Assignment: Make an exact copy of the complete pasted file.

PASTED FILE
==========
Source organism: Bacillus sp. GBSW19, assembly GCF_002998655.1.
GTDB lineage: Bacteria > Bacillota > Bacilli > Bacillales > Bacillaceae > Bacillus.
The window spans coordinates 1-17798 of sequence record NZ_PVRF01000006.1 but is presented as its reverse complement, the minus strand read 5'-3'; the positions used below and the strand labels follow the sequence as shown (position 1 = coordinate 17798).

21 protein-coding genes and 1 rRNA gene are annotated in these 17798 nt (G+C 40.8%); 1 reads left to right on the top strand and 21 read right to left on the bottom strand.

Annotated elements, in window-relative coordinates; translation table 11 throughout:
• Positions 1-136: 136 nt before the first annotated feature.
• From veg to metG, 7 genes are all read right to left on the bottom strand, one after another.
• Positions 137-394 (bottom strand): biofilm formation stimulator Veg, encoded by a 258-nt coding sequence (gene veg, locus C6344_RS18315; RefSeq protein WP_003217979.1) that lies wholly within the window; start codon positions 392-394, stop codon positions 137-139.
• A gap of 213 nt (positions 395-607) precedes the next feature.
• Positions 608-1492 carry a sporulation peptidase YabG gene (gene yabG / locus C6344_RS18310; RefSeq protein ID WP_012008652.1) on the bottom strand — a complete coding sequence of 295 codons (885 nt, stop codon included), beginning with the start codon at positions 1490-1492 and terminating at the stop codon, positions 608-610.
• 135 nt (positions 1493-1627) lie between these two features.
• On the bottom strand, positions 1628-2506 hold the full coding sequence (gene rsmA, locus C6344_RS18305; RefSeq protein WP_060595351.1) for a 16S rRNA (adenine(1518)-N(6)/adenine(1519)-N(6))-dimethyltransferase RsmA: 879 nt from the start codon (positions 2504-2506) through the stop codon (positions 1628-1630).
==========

Source organism: Bacillus sp. GBSW19, assembly GCF_002998655.1.
GTDB lineage: Bacteria > Bacillota > Bacilli > Bacillales > Bacillaceae > Bacillus.
The window spans coordinates 1-17798 of sequence record NZ_PVRF01000006.1 but is presented as its reverse complement, the minus strand read 5'-3'; the positions used below and the strand labels follow the sequence as shown (position 1 = coordinate 17798).

21 protein-coding genes and 1 rRNA gene are annotated in these 17798 nt (G+C 40.8%); 1 reads left to right on the top strand and 21 read right to left on the bottom strand.

Annotated elements, in window-relative coordinates; translation table 11 throughout:
• Positions 1-136: 136 nt before the first annotated feature.
• From veg to metG, 7 genes are all read right to left on the bottom strand, one after another.
• Positions 137-394 (bottom strand): biofilm formation stimulator Veg, encoded by a 258-nt coding sequence (gene veg, locus C6344_RS18315; RefSeq protein WP_003217979.1) that lies wholly within the window; start codon positions 392-394, stop codon positions 137-139.
• A gap of 213 nt (positions 395-607) precedes the next feature.
• Positions 608-1492 carry a sporulation peptidase YabG gene (gene yabG / locus C6344_RS18310; RefSeq protein ID WP_012008652.1) on the bottom strand — a complete coding sequence of 295 codons (885 nt, stop codon included), beginning with the start codon at positions 1490-1492 and terminating at the stop codon, positions 608-610.
• 135 nt (positions 1493-1627) lie between these two features.
• On the bottom strand, positions 1628-2506 hold the full coding sequence (gene rsmA, locus C6344_RS18305; RefSeq protein WP_060595351.1) for a 16S rRNA (adenine(1518)-N(6)/adenine(1519)-N(6))-dimethyltransferase RsmA: 879 nt from the start codon (positions 2504-2506) through the stop codon (positions 1628-1630).